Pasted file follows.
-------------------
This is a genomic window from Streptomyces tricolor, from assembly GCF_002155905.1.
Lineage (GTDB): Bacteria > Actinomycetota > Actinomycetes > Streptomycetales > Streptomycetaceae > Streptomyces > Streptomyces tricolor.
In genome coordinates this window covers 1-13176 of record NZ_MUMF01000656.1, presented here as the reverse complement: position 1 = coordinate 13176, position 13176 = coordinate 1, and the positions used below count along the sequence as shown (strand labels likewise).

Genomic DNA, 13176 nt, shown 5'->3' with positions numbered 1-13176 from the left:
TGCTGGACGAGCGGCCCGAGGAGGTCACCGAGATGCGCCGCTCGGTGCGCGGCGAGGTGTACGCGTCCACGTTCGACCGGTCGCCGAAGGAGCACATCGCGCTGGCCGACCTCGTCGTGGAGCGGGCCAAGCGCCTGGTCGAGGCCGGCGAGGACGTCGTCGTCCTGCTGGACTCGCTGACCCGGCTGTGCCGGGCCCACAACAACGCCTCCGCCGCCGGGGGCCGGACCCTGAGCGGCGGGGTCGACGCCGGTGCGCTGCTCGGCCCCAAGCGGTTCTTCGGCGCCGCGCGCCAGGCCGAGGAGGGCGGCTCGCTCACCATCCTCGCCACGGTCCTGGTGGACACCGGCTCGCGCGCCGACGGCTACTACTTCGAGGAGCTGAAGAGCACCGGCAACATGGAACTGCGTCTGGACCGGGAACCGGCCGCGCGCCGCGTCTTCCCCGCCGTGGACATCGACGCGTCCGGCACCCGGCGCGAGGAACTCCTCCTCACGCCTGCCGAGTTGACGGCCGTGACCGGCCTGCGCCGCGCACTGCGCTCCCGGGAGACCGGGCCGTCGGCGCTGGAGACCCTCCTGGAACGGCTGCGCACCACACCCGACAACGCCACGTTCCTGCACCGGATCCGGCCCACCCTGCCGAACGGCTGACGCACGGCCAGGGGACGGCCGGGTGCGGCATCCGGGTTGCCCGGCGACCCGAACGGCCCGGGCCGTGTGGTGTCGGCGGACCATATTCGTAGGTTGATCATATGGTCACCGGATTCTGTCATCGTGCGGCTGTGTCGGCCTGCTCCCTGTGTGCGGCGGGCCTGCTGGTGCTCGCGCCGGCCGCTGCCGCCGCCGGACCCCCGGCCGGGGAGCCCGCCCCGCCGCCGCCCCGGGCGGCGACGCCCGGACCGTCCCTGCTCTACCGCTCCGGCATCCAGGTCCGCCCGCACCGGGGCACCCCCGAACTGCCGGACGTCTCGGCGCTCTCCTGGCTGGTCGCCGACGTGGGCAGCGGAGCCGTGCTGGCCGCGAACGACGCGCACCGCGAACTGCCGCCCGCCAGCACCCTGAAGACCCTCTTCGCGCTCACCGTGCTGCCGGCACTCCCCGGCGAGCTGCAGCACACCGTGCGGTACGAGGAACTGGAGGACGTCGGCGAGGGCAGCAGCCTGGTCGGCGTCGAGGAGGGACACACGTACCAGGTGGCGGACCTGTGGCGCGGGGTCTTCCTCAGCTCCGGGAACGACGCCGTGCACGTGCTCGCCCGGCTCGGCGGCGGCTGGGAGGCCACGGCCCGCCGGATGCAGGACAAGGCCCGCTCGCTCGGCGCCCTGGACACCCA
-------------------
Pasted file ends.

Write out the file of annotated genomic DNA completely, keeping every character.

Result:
This is a genomic window from Streptomyces tricolor, from assembly GCF_002155905.1.
Lineage (GTDB): Bacteria > Actinomycetota > Actinomycetes > Streptomycetales > Streptomycetaceae > Streptomyces > Streptomyces tricolor.
In genome coordinates this window covers 1-13176 of record NZ_MUMF01000656.1, presented here as the reverse complement: position 1 = coordinate 13176, position 13176 = coordinate 1, and the positions used below count along the sequence as shown (strand labels likewise).

Genomic DNA, 13176 nt, shown 5'->3' with positions numbered 1-13176 from the left:
TGCTGGACGAGCGGCCCGAGGAGGTCACCGAGATGCGCCGCTCGGTGCGCGGCGAGGTGTACGCGTCCACGTTCGACCGGTCGCCGAAGGAGCACATCGCGCTGGCCGACCTCGTCGTGGAGCGGGCCAAGCGCCTGGTCGAGGCCGGCGAGGACGTCGTCGTCCTGCTGGACTCGCTGACCCGGCTGTGCCGGGCCCACAACAACGCCTCCGCCGCCGGGGGCCGGACCCTGAGCGGCGGGGTCGACGCCGGTGCGCTGCTCGGCCCCAAGCGGTTCTTCGGCGCCGCGCGCCAGGCCGAGGAGGGCGGCTCGCTCACCATCCTCGCCACGGTCCTGGTGGACACCGGCTCGCGCGCCGACGGCTACTACTTCGAGGAGCTGAAGAGCACCGGCAACATGGAACTGCGTCTGGACCGGGAACCGGCCGCGCGCCGCGTCTTCCCCGCCGTGGACATCGACGCGTCCGGCACCCGGCGCGAGGAACTCCTCCTCACGCCTGCCGAGTTGACGGCCGTGACCGGCCTGCGCCGCGCACTGCGCTCCCGGGAGACCGGGCCGTCGGCGCTGGAGACCCTCCTGGAACGGCTGCGCACCACACCCGACAACGCCACGTTCCTGCACCGGATCCGGCCCACCCTGCCGAACGGCTGACGCACGGCCAGGGGACGGCCGGGTGCGGCATCCGGGTTGCCCGGCGACCCGAACGGCCCGGGCCGTGTGGTGTCGGCGGACCATATTCGTAGGTTGATCATATGGTCACCGGATTCTGTCATCGTGCGGCTGTGTCGGCCTGCTCCCTGTGTGCGGCGGGCCTGCTGGTGCTCGCGCCGGCCGCTGCCGCCGCCGGACCCCCGGCCGGGGAGCCCGCCCCGCCGCCGCCCCGGGCGGCGACGCCCGGACCGTCCCTGCTCTACCGCTCCGGCATCCAGGTCCGCCCGCACCGGGGCACCCCCGAACTGCCGGACGTCTCGGCGCTCTCCTGGCTGGTCGCCGACGTGGGCAGCGGAGCCGTGCTGGCCGCGAACGACGCGCACCGCGAACTGCCGCCCGCCAGCACCCTGAAGACCCTCTTCGCGCTCACCGTGCTGCCGGCACTCCCCGGCGAGCTGCAGCACACCGTGCGGTACGAGGAACTGGAGGACGTCGGCGAGGGCAGCAGCCTGGTCGGCGTCGAGGAGGGACACACGTACCAGGTGGCGGACCTGTGGCGCGGGGTCTTCCTCAGCTCCGGGAACGACGCCGTGCACGTGCTCGCCCGGCTCGGCGGCGGCTGGGAGGCCACGGCCCGCCGGATGCAGGACAAGGCCCGCTCGCTCGGCGCCCTGGACACCCA